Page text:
It’s Time to Desegregate Augusta

President Obama says he thinks women should be admitted to the Augusta National Golf Club, although he has not yet recommended a boycott. That would be the highest moral ground, but his statement is still important.

So how come Tiger Woods doesn’t weigh in on this issue? Because he plays the moral “no” ground. He’s playing in the Masters Golf Tournament again this year, which began today at Augusta. Tiger could refuse to play until the boys let the girls in. He won’t. Mr. Woods earned my earnest contempt years ago. I knew he was morally challenged long before making news about his marital problems, without knowing about his double life, cheating addiction or peccadillos with numerous “dillos” with his pecco. Oh, no.

The exclusion of females from the location of the Masters is back in the news because IBM now has a female CEO, Virginia Rometty. All of a sudden, hypothetical apartheid became specific gender discrimination when push came to shove, or putt came to drive: IBM has not said a word about pulling out sponsorship now that Augusta has not invited Ms. Rometty to its membership. No, Virginia, there is no sandy trap. You are not as good as a man in IBM’s eyes. Sorry.

In case you’re not a golf enthusiast, have been on a desert island, or don’t follow sports in general, let me give you a thumbnail of one of the most important golf events on the planet. It’s a VERY big sports deal. It’s in Augusta, Georgia. It’s also the equivalent of “whites only” buses, water fountains and lunch counters. However, gender apartheid is often winked at, minimized and certainly accepted at the most powerful and monied levels of our society.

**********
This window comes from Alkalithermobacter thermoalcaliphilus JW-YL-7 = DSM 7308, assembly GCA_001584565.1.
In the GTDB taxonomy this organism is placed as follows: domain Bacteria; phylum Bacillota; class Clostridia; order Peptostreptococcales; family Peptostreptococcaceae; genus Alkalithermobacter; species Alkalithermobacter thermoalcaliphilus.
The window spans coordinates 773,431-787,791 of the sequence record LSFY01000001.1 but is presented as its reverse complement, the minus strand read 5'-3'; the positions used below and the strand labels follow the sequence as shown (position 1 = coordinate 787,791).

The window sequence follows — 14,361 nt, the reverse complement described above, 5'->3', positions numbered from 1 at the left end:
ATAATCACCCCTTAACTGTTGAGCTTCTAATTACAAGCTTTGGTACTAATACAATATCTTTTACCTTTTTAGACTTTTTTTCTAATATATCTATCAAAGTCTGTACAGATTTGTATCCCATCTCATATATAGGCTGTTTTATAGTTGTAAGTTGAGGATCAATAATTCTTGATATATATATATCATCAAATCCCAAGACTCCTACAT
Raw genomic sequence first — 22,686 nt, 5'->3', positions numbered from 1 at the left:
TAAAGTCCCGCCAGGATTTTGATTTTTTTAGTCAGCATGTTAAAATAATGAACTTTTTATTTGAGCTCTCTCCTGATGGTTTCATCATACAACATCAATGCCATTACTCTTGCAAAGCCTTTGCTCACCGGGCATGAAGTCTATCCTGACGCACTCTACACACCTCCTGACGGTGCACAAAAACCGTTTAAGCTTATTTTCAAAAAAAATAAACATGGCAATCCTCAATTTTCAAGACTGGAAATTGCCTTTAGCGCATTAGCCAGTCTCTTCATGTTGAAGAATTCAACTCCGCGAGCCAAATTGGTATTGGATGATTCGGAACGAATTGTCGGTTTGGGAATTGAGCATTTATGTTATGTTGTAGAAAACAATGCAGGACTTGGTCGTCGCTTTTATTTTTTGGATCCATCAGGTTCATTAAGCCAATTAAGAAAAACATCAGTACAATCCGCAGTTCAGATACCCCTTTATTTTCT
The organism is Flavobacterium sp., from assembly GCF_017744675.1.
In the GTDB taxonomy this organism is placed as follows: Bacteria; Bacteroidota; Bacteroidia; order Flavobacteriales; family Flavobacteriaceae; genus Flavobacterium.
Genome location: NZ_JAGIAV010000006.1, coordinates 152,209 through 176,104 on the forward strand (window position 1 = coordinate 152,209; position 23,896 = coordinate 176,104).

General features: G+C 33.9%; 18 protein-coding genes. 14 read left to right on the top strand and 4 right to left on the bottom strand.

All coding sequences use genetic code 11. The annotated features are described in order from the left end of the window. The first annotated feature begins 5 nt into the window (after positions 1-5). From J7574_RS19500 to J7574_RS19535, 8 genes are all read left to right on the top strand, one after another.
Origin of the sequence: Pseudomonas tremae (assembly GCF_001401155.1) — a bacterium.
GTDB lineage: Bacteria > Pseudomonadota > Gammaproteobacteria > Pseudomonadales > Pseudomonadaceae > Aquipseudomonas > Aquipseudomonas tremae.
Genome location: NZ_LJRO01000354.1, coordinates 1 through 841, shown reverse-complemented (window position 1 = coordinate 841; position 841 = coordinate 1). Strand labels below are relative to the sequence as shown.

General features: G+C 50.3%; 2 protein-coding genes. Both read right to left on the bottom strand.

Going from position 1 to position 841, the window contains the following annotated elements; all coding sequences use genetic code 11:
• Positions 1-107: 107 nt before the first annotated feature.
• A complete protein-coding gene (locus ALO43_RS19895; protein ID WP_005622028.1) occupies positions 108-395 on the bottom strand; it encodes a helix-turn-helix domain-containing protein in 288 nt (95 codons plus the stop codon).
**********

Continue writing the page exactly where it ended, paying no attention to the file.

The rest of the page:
I can hear it now: “Oh, but Ellen! Where’s your sense of humor?! Boys will be boys, and can’t they just play a game without including the girls? You’re making a water hazard out of a puddle!”

Let me disabuse you of the notion that golf is just an innocent little game: We’re talking billions of dollars and a social network that reaches into the highest levels of government, military and capitalism. Before I give you a little profile, let me lead you to one of the most inspiring gender analysts we have writing today: Martha Burk. I’m proud to claim her as a friend, and admit I have author envy. Ms. Burk wrote a book I wish I’d written called Cult of Power: Sex Discrimination in Corporate America and What Can Be Done About It. In addition to writing Cult of Power, Martha led a protest in 2003 that brought a lot of attention to gender apartheid in golf. But don’t take my word for it, get the book and read it cover to cover. It’ll explain just why women of all colors face such a major glass ceiling in the Fortune 500 corporations, nationally and internationally.

Which brings me back to Tiger Woods. Tiger was not only the youngest golfer to win the Masters tournament at Augusta, but the first man of color to do so. The Augusta Golf Club let the first African American into its hallowed ranks for the first time in 1990, only 7 years before Woods played and won.